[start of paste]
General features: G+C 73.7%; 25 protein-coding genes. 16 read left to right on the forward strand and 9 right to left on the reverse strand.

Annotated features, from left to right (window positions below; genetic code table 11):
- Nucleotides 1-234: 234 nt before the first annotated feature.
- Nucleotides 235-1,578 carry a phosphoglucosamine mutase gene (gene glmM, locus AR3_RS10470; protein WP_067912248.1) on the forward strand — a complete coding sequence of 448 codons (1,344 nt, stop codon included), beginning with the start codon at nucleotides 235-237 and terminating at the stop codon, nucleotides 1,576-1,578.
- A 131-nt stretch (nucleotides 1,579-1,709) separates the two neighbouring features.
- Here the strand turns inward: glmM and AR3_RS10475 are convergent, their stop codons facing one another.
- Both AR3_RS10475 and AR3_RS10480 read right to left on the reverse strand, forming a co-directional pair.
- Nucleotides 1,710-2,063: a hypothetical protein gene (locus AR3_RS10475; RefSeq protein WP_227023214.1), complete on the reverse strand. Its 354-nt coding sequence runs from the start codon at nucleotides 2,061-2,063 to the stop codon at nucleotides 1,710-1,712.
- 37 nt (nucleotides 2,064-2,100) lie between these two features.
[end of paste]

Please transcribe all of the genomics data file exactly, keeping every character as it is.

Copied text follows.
General features: G+C 73.7%; 25 protein-coding genes. 16 read left to right on the forward strand and 9 right to left on the reverse strand.

Annotated features, from left to right (window positions below; genetic code table 11):
- Nucleotides 1-234: 234 nt before the first annotated feature.
- Nucleotides 235-1,578 carry a phosphoglucosamine mutase gene (gene glmM, locus AR3_RS10470; protein WP_067912248.1) on the forward strand — a complete coding sequence of 448 codons (1,344 nt, stop codon included), beginning with the start codon at nucleotides 235-237 and terminating at the stop codon, nucleotides 1,576-1,578.
- A 131-nt stretch (nucleotides 1,579-1,709) separates the two neighbouring features.
- Here the strand turns inward: glmM and AR3_RS10475 are convergent, their stop codons facing one another.
- Both AR3_RS10475 and AR3_RS10480 read right to left on the reverse strand, forming a co-directional pair.
- Nucleotides 1,710-2,063: a hypothetical protein gene (locus AR3_RS10475; RefSeq protein WP_227023214.1), complete on the reverse strand. Its 354-nt coding sequence runs from the start codon at nucleotides 2,061-2,063 to the stop codon at nucleotides 1,710-1,712.
- 37 nt (nucleotides 2,064-2,100) lie between these two features.